What is the difference between federal income tax and the self-employment tax?

Pastors are considered dual-status employees, which means they are treated as an employee for federal income tax purposes, and self-employed for Social Security/Medicare purposes.  Being an employee, they do receive a W-2. Self-employment tax is simply the vehicle a self-employed individual uses to pay his Social Security/Medicare tax (SECA).  Income (whether you are an employee or self-employed) is subject to both federal income tax and Social Security/Medicare tax. Employees pay their taxes throughout the year as their employers withhold taxes from their pay.  The amount withheld for federal tax is figured based on the W-4 an employee fills out when employment begins.  For Social Security/Medicare the employer withholds 7.65% (6.2% for Social Security tax and 1.45% for Medicare) from the employee’s salary, then the employer matches that amount (pays an additional 7.65% which is not considered income to the employee). Self-employed individuals pay their taxes throughout the year by making quarterly estimated payments.  This amount covers both their federal tax and self-employment tax (Social Security/Medicare).  The amount they pay is only an estimate; they figure the actual amount when they file their yearly tax return.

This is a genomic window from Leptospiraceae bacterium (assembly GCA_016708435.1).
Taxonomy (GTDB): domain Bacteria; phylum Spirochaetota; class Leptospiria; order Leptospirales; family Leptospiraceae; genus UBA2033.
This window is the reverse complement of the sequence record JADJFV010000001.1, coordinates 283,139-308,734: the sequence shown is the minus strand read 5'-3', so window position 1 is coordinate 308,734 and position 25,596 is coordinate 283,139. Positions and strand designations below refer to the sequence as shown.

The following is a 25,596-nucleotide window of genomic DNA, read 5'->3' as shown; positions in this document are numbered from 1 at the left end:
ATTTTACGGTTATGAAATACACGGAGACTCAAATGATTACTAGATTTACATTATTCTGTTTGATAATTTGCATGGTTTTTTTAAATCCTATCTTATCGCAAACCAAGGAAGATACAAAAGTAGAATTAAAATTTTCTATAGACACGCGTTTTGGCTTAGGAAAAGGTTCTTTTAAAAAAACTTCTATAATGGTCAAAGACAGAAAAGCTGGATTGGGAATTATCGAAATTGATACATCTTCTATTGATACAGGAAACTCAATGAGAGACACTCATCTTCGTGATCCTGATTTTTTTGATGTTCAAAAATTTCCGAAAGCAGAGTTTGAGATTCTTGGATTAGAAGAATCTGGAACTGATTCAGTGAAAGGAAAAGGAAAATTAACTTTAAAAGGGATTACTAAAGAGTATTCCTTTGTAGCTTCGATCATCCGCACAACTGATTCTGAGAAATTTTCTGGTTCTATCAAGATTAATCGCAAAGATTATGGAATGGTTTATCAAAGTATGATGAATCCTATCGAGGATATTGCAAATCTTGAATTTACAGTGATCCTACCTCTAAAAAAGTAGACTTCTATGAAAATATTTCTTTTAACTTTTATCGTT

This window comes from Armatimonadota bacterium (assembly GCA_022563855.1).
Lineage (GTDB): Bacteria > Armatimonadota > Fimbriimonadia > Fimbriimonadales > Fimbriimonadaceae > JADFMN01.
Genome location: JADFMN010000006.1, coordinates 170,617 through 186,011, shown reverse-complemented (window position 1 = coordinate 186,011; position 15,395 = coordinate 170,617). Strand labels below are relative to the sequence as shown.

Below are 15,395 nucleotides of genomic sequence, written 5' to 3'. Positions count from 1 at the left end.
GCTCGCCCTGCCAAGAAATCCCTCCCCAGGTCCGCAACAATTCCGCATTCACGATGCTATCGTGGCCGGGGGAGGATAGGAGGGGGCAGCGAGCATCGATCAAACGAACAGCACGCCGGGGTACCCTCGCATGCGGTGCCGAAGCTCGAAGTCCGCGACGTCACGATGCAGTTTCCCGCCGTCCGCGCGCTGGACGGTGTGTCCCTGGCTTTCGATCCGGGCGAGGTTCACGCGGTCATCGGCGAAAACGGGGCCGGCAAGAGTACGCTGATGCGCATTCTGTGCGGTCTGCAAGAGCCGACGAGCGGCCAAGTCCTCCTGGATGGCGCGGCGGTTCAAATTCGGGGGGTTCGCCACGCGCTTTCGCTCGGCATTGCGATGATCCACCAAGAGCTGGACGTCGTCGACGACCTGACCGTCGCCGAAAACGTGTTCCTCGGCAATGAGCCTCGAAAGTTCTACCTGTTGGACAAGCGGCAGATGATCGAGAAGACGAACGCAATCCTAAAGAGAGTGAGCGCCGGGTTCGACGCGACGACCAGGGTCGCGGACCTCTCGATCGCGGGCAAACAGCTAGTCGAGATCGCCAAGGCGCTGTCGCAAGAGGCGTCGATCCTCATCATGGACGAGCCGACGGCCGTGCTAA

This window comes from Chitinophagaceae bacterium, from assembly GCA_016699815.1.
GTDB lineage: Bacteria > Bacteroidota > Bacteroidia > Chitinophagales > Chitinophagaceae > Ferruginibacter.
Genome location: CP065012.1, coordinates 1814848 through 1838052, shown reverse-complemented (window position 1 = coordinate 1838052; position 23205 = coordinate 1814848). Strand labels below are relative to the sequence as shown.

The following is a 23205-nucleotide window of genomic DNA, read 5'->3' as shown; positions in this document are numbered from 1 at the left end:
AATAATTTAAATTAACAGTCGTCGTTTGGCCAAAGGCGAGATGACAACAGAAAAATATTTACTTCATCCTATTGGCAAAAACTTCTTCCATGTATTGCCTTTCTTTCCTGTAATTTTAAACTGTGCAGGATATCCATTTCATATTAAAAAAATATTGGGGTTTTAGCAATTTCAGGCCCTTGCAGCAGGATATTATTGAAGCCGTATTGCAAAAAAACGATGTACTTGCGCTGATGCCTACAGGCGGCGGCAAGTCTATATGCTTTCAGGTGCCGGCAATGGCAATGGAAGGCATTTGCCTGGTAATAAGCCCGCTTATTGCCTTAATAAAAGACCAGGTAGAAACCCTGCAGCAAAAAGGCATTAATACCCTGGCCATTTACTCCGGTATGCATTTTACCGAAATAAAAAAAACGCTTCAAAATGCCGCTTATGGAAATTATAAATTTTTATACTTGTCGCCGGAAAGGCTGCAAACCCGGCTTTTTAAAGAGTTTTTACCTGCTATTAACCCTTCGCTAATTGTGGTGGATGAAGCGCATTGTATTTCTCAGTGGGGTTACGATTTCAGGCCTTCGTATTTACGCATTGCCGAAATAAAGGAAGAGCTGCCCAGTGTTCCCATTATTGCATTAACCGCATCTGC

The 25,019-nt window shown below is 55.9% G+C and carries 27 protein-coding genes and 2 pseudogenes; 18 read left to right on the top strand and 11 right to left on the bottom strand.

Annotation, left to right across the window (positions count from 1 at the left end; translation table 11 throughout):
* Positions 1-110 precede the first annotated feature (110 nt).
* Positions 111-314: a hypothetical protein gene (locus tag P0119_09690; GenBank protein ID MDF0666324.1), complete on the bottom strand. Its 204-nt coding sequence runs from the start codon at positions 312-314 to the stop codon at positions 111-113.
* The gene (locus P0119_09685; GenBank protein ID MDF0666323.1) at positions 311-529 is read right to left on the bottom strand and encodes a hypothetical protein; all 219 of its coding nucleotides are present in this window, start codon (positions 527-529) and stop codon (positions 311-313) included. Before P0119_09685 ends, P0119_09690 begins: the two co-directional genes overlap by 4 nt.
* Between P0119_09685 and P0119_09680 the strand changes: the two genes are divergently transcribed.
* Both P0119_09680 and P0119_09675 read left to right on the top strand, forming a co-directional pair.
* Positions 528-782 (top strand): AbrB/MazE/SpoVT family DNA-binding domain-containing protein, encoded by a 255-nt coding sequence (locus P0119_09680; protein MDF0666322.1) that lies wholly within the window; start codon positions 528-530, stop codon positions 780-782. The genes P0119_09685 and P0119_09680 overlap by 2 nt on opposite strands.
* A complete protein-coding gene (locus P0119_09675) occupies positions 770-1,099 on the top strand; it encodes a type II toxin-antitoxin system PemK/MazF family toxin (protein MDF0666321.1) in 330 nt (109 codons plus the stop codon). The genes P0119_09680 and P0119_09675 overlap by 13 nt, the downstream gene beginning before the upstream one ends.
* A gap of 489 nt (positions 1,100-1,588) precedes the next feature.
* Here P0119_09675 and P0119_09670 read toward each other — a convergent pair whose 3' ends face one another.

Attention: Tax Law is subject to interpretation. Please be advised that the material contained on this Web site is for information only and is not intended to be a substitute for professional legal advice. The Stewardship Services Foundation endeavors to update the information on this site on a regular basis, but cannot guarantee its accuracy at all times.